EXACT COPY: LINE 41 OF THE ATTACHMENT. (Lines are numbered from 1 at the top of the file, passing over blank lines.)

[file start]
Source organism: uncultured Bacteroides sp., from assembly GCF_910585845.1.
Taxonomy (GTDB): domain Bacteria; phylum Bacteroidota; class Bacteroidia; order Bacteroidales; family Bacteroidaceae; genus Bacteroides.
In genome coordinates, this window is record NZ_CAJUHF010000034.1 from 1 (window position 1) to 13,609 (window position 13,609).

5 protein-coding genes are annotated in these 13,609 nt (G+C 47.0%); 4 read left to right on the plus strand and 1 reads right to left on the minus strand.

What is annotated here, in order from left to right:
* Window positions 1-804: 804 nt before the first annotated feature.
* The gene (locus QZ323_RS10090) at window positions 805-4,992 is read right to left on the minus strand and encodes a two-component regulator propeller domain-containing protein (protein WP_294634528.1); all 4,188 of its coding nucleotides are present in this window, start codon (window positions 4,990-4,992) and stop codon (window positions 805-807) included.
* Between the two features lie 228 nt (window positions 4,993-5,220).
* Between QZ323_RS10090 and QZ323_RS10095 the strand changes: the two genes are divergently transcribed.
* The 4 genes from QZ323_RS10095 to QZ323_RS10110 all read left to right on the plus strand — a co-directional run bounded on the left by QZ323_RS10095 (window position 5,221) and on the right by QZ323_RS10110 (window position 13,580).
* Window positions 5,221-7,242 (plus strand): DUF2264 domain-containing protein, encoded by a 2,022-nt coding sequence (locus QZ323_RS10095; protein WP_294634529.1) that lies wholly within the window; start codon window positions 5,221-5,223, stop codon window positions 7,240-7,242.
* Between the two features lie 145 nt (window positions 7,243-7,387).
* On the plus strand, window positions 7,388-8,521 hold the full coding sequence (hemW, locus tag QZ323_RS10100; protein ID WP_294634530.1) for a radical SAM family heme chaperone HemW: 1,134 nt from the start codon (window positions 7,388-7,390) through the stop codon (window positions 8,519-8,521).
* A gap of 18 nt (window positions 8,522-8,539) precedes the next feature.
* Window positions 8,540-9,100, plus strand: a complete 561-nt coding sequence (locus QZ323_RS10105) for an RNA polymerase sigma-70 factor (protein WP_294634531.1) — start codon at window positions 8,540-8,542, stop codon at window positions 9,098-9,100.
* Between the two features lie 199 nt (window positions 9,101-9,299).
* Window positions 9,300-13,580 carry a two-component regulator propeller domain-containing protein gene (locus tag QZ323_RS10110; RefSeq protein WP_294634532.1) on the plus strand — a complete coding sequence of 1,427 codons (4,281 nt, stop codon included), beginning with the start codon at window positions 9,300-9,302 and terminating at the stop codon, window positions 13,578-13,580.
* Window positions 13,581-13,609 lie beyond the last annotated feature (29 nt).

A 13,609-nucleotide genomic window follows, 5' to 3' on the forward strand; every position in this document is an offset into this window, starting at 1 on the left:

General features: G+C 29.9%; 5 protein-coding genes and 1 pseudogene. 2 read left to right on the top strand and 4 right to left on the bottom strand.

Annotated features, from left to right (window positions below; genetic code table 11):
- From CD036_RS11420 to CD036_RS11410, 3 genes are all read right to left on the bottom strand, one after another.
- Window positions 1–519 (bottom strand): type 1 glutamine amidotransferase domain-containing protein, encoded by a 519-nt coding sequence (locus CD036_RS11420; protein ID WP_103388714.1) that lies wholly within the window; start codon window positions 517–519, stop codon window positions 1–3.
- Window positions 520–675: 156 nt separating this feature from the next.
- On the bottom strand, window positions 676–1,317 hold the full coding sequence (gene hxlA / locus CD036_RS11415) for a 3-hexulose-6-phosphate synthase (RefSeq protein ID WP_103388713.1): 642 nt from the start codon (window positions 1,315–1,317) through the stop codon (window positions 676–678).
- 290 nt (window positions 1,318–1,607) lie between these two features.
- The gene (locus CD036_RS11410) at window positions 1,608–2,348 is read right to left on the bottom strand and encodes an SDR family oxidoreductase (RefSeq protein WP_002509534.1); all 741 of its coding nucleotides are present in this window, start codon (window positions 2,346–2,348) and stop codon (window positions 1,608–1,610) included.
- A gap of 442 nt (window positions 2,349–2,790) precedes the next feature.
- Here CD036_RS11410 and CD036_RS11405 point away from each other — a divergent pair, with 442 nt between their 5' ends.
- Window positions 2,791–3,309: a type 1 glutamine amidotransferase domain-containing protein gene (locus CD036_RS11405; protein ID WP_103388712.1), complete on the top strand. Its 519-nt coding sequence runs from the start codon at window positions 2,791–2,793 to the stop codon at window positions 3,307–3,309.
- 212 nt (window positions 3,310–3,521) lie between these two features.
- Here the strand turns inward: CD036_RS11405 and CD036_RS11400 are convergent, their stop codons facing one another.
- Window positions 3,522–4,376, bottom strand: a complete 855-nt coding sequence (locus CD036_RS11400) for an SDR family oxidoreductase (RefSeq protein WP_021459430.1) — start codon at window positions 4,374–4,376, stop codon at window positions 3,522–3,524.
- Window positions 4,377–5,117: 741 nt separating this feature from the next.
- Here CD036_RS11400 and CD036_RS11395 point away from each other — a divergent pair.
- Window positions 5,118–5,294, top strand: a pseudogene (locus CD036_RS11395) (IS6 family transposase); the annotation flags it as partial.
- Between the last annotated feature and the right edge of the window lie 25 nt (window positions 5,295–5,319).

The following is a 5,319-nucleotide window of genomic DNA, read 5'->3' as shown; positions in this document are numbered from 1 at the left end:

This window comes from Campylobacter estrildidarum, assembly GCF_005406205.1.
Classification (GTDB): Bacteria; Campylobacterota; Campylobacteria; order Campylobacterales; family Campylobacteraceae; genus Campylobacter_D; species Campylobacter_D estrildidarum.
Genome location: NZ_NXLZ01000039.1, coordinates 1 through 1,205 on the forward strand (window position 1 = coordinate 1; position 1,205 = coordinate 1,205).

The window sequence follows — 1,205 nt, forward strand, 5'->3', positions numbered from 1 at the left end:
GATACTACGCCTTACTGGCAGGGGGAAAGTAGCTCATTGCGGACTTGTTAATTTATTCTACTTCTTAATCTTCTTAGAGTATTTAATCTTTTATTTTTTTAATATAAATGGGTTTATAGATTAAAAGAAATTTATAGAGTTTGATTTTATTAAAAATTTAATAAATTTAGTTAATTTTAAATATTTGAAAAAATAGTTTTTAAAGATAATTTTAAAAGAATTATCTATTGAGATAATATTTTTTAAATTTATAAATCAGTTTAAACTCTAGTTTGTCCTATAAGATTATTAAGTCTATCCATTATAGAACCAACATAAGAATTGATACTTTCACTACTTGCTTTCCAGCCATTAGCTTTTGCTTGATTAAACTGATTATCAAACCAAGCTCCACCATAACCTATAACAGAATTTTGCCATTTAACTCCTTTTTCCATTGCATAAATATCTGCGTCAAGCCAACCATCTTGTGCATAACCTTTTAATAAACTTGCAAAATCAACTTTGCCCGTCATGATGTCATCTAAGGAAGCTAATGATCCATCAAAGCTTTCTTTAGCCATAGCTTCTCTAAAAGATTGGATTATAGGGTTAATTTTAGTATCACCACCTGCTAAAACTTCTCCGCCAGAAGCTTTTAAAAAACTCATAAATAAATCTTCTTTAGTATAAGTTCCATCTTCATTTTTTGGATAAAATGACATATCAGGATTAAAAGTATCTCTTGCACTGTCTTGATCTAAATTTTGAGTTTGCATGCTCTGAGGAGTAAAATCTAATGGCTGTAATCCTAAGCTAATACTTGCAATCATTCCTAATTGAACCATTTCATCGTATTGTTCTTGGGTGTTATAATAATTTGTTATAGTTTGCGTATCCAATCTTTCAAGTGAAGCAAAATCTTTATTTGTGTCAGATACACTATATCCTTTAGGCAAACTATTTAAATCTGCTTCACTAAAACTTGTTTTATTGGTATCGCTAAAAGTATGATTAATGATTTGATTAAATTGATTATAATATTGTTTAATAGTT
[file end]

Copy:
Genome location: NZ_NXLZ01000039.1, coordinates 1 through 1,205 on the forward strand (window position 1 = coordinate 1; position 1,205 = coordinate 1,205).